Thursday, November 25, 2010

British Politicians’ Calls for Press Freedom in Gambia


Banjul, The Gambia (TNBES) Politicians in Scotland have added their voices to calls for the enforcement of press freedom and human rights in The Gambia.
At the all-party gathering held by the National Union of Journalists (NUJ) in Glasgow, Scotland politicians pledged their support for press freedom and human rights in The Gambia.
The aim of the meeting was for members of the National Union of Journalists to question the general election candidates on media, press freedom and trade unions rights and on the future of Scotland's creative industries and broadcasting developments.
Candidates vying for the Glasgow Central seat at the Westminster Parliament attended the meeting and pledged their support for the National Union of Journalists' international campaign for the enforcement of press freedom and human rights in The Gambia and elsewhere in the world.
Journalists asked about Gambia's media environment, if the political parties would support the union's international campaign for press freedom in The Gambia and elsewhere in the world.
Anas Sarwar, the Labour Party candidate for Glasgow Central has been supportive of the campaign already as evidenced by his presence last year at a vigil in Glasgow in support of the seven Gambian journalists who were jailed on charges of 'sedition'.

At the meeting he said: "I was happy to support the demonstration last year organised to highlight the plight of the seven Gambian journalists. It is unacceptable that in the 21st century that governments’ in some parts of the world are still against free speech and freedom of the press. This is an issue I will take to the Westminster Parliament if I am elected."

Mr. Sarwar subsequently won the seat. At the meeting he pledged his support for the NUJ campaign and said that the Labour Government is proud of the Department for International Development (DFID) which creates opportunities in developing countries.

Alastair Whitelaw, the Scottish Green Party Candidate said his party fully supports freedom of the press in The Gambia and elsewhere. He considered it important to name governments who are enemies of free speech and who imprison journalists for exercising their rights. "We the Green Party have a record second to none
in promoting free speech.

We support democracy and the increasing of UK international aid to developing countries. We also support the development of renewable energy which is particularly important to these countries." Christopher Young, the Liberal Democrat candidate, said that without an open press, governments would not be judged properly.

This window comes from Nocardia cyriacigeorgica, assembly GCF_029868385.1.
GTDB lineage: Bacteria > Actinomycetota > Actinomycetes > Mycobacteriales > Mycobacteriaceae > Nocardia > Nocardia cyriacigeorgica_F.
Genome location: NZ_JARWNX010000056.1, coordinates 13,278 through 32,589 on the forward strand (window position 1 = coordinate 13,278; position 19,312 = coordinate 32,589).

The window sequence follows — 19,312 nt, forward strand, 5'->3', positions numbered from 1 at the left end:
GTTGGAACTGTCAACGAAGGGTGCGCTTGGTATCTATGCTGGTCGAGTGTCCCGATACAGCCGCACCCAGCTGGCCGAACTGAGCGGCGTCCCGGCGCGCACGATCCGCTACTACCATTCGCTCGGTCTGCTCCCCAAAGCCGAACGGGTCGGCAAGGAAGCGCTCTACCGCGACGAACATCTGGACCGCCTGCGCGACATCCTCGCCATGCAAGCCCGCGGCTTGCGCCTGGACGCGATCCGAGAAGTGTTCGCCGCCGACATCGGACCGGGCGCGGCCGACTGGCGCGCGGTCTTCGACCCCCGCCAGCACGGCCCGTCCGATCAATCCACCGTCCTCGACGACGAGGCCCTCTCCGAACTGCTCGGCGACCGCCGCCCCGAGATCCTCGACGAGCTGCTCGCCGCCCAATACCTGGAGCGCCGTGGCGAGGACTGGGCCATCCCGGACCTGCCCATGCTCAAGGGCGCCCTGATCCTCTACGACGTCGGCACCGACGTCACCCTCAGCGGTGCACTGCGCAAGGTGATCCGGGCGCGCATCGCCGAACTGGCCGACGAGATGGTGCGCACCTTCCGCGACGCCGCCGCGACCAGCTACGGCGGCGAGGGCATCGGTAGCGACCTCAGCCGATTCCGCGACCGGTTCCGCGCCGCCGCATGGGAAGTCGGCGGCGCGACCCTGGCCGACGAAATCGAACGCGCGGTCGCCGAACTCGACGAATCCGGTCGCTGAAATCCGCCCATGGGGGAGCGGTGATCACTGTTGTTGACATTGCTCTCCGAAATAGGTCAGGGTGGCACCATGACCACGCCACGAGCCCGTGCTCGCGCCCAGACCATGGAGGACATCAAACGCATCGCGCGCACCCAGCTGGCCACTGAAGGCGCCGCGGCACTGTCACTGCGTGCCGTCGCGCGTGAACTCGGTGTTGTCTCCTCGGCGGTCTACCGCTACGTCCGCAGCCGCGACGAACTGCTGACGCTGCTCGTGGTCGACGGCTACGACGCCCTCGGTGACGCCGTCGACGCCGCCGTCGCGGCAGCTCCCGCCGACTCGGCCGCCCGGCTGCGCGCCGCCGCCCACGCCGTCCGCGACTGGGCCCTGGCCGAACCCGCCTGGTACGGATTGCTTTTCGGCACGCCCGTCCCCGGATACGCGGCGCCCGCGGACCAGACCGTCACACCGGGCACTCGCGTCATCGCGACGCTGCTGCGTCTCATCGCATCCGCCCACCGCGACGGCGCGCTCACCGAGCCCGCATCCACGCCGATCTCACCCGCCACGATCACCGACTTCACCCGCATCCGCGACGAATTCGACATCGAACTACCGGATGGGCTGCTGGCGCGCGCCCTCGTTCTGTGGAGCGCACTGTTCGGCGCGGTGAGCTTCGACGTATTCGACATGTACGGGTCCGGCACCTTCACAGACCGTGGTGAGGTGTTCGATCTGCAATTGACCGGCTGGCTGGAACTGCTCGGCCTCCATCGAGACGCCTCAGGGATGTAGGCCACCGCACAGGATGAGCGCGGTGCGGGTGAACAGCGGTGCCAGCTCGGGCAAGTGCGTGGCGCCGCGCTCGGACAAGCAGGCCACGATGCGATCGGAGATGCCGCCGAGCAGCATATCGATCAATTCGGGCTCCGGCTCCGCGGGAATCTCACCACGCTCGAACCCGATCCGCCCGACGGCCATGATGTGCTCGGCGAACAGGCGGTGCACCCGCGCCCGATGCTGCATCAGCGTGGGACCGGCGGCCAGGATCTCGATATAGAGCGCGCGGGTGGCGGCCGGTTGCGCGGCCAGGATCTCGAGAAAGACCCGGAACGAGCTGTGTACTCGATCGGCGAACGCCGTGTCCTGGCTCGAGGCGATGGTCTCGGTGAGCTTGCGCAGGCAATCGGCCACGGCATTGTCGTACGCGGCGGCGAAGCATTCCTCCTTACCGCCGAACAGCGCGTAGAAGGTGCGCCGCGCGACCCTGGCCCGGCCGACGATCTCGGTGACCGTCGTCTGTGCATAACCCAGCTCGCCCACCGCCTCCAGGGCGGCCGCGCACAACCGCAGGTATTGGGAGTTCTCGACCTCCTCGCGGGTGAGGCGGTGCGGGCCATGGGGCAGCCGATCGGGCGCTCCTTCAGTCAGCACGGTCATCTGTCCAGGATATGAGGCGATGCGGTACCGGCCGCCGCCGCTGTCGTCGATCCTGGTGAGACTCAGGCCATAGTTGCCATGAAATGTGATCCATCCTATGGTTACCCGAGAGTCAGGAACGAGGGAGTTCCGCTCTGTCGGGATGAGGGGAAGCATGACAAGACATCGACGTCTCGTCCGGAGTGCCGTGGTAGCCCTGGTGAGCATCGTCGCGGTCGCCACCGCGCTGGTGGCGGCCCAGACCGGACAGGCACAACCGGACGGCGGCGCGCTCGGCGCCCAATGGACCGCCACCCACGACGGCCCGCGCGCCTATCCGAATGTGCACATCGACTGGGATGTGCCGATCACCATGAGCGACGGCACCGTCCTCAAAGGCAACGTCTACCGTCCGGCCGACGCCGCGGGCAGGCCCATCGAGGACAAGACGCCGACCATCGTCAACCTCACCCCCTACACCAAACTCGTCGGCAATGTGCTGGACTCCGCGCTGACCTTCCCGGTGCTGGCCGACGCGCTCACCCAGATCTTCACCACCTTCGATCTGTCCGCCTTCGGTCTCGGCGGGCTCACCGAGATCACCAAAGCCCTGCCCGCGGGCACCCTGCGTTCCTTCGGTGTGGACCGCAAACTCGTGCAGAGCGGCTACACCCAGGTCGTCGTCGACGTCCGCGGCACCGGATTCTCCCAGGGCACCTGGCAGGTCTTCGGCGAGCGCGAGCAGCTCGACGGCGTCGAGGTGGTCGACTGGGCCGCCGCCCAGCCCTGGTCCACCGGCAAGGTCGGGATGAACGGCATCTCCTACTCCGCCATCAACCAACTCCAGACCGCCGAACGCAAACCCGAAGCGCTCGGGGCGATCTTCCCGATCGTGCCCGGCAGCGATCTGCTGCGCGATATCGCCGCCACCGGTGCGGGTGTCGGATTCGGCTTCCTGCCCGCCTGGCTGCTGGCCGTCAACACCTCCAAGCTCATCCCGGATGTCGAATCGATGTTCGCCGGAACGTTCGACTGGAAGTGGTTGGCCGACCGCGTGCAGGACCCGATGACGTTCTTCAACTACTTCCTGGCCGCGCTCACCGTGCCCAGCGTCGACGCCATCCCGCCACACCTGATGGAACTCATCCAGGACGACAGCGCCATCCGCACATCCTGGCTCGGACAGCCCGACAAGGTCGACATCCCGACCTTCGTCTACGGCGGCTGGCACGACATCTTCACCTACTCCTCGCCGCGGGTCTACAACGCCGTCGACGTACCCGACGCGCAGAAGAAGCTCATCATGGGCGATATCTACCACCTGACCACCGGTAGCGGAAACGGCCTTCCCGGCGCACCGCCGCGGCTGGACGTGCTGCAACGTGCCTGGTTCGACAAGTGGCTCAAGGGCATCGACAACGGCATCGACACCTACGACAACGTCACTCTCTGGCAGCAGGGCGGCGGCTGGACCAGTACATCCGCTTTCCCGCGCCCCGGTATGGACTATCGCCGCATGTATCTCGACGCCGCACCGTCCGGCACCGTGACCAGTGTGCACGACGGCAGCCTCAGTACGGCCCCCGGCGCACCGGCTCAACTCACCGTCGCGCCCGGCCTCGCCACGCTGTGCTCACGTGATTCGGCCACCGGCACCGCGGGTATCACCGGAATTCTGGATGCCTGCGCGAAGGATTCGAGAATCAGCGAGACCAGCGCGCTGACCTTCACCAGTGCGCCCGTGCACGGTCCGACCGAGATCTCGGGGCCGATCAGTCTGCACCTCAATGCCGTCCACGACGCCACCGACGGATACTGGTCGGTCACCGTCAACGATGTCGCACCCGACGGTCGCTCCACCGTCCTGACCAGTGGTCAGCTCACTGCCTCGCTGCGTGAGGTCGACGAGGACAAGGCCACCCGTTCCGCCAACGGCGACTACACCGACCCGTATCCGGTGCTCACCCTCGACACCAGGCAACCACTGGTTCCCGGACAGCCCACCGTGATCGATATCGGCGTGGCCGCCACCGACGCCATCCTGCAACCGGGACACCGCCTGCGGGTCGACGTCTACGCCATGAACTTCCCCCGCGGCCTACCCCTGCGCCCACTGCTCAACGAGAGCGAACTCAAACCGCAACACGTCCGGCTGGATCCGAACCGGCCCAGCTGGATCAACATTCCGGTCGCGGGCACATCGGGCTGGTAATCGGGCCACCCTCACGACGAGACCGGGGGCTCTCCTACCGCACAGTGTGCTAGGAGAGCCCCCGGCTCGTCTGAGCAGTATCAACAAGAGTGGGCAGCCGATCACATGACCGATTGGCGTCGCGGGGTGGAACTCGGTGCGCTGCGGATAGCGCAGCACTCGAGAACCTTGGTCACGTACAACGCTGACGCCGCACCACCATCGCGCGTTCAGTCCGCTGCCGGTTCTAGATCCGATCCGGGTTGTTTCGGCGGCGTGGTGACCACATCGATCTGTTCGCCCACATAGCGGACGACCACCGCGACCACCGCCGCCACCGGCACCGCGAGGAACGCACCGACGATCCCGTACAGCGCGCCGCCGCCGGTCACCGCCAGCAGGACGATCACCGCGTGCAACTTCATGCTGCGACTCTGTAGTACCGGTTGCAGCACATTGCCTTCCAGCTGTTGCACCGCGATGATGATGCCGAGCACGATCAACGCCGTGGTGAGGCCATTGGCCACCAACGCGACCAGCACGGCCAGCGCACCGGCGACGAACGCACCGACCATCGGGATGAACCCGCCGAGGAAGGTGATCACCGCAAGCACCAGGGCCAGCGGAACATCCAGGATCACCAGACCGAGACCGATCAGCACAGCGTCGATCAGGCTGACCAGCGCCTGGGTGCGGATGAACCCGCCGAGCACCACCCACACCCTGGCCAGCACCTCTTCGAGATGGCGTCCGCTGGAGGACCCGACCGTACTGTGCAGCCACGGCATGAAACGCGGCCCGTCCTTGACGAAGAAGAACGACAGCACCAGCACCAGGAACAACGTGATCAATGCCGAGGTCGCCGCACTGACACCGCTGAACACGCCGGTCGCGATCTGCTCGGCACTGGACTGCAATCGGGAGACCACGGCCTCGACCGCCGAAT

"Denying press freedom is an abuse of government power. We need to find ways of encouraging good governance as part of our foreign policy. I am not sufficiently informed to be able to recommend any specific course of action in the case of The Gambia," he said.

Conservative John Bradley explained that the Tory Party supports freedom of the press in The Gambia and elsewhere. At the same time, he paid tribute to journalists who work in hostile environments.
James Nessitt of the Scottish Socialist Party said: "Of course I am in complete solidarity with the National Union of Journalists and journalists in The Gambia for the enforcement of press freedom and human rights in The Gambia". 

He continued: "I believe a lot could be done for press freedom and human rights in general in The Gambia if the governments of the US, France and the UK stopped propping up corrupt regimes in West Africa. Establishing press freedom is the work of The Gambian people not imperialist governments," he
concluded.

Findlay Archibald of the Pirates' Party said: "I believe freedom of the press must be championed on a global level. The internet is now starting to give people the ability to publish their view without fear of persecution. For that reason the Pirates' party strives to ensure the internet and the press remains free and anonymity is preserved."

The guest speaker at the meeting was the Union's Deputy General Secretary, Michelle Stanistreet. She explained the NUJ election pledges to the parliamentary candidates and invited them to support them. The event was moderated by Peter Murray, President of the National Union of Journalists.

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